PETRA - A BRIEF HISTORYThe classical name Petra, and the early name Sela both mean the same thing, " Rock "; and surely no city was ever more aptly named. But " Rock " only conveys half thepicture of the city: the wild, fantastic shapes of the hills, the great chasms which cleave them, the brilliant colouring--all these must be seen to be be]ieved. Petra is unique alike in its antiquities, its natural setting, and its approach.
The track winds down the hill from the little village of Wady Musa, with its neatly terraced gardens and vineyards looking more like a model than reality, and the first glimpse of the wildness. the first impression of the strangeness of the place is felt on entering the valley at the foot. Rocks weathered by tims into rounded masses like domed towers, the facade of an occasional tomb showing unexpectedly in some side valley--all is so different from what has just been left behind that there is the sensation of having wandered into another world. The valley narrows, and a sheer cliff in front seems to offer little promise of further progress. Rounding a corner, a great dam built of carefully dressed blocks of stone fills the valley from side to side and confirms this impression, but there is a narrow cleft in the cliff- face just by the wall. This is the road to Petra, and a handful of men could hold it against an army.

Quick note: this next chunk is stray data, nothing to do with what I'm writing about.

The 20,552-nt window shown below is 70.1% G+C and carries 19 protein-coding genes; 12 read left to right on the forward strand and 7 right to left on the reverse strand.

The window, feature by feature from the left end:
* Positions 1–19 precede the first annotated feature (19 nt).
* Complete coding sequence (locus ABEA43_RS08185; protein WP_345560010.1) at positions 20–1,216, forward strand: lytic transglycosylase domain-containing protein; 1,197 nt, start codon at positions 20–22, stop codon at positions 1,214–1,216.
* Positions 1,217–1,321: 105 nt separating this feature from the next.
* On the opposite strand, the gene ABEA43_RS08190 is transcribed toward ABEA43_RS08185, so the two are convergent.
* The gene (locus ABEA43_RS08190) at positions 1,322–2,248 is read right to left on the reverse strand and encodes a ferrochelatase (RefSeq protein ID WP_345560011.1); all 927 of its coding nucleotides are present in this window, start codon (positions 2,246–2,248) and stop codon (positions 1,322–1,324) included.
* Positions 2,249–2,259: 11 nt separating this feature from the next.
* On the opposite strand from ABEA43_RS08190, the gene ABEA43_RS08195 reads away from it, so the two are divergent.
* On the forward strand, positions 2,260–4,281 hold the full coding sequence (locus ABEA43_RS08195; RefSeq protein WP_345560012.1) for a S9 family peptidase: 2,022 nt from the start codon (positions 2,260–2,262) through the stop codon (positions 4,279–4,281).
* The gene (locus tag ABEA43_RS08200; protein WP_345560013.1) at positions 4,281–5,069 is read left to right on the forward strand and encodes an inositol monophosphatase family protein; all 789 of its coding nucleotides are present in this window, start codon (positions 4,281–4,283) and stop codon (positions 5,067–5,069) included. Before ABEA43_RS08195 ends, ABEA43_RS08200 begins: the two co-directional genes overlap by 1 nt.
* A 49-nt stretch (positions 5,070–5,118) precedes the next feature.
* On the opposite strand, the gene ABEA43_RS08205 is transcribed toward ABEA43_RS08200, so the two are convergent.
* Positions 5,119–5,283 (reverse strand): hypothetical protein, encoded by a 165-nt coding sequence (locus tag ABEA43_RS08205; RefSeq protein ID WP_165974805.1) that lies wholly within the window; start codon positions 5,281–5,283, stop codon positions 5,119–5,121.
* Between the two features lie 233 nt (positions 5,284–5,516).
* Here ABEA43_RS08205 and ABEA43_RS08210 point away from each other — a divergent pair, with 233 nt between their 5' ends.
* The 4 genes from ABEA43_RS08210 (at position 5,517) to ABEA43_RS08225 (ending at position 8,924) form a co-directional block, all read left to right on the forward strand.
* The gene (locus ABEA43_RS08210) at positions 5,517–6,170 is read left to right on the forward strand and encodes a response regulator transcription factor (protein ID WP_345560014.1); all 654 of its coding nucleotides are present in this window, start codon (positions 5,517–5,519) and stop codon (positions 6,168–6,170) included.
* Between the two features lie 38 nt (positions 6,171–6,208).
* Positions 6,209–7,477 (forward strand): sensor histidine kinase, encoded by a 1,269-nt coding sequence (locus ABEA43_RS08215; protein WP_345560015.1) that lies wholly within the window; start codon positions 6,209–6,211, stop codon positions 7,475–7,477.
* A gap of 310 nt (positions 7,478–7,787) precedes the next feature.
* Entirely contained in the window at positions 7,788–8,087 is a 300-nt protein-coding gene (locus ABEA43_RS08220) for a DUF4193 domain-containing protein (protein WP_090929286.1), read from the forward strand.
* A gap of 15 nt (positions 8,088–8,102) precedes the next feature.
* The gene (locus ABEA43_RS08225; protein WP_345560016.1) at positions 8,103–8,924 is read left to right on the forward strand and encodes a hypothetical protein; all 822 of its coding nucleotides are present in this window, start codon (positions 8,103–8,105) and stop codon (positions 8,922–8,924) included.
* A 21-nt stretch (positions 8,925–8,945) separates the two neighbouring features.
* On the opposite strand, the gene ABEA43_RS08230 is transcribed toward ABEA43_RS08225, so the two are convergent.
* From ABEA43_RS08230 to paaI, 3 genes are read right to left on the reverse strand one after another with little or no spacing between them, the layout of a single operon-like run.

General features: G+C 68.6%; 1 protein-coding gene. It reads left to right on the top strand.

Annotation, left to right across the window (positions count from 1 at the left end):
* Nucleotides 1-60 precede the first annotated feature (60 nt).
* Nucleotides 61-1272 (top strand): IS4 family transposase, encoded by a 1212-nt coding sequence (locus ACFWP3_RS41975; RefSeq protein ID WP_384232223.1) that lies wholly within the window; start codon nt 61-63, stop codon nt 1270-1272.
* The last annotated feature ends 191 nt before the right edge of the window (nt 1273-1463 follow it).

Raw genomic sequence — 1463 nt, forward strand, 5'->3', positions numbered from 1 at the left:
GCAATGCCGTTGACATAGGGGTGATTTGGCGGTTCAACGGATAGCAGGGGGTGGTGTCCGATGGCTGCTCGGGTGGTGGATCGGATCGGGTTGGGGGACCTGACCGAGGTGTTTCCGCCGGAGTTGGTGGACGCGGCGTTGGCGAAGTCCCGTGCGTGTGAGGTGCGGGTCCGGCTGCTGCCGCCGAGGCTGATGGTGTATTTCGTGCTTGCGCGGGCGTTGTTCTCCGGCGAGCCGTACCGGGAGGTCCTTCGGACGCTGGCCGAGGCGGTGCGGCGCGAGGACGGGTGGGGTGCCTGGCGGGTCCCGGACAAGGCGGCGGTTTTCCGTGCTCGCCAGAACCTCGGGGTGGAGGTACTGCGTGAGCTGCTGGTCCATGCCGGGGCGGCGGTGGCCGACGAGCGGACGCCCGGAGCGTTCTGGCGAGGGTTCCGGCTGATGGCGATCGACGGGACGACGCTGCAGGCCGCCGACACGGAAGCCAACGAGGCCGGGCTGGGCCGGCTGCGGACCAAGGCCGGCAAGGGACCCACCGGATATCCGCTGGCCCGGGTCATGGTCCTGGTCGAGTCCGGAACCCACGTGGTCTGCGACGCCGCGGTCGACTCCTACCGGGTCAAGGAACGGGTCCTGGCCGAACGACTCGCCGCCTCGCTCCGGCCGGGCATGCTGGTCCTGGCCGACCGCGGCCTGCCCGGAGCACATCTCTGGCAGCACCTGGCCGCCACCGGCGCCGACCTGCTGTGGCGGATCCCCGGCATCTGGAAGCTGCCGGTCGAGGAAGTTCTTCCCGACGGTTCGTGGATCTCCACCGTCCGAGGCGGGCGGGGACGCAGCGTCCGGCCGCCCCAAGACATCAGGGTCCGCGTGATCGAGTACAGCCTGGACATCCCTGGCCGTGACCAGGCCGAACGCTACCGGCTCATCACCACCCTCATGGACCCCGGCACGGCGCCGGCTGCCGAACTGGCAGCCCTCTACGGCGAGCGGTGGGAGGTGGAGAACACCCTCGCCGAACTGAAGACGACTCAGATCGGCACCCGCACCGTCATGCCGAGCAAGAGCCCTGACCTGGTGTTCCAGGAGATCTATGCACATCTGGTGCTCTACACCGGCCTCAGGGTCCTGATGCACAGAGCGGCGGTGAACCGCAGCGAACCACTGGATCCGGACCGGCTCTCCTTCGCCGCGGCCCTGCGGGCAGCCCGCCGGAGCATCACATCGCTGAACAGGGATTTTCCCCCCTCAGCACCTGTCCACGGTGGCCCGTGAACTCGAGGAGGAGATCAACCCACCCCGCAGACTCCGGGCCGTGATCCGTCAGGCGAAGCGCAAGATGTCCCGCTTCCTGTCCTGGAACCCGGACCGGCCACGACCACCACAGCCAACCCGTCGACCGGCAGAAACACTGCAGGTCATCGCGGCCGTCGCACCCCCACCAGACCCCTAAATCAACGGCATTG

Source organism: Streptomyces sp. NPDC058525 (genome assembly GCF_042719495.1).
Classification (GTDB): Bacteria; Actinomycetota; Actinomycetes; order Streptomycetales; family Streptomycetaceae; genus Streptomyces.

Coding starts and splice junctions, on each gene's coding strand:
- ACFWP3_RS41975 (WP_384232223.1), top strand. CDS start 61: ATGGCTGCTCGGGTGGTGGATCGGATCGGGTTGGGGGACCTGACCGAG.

Entering this great ravine, the path runs along the dry torrent bed, and the sheer cliffs on either side rise higher and higher as it penetrates deeper into the heart of the mountain. Here is perpetual twilight, with an occasional glint of sun on the cliff face high above. In some parts the road is 20 feet wide, in others the rock almost touches overhead; and no sound is heard except the rattling of pebbles under the horses' hoofs and the sighing of the wind through an occasional oleander bush. Along one side is a channel cut in the rock, now fallen or choked with soil in most places, which originally carried water to the inhabitants of Petra from the springs at Wady Musa. The road twists and turns, and can seldom be seen for more than a few yards ahead: it seems to be going on for ever in a rather grim, hopeless kind of way.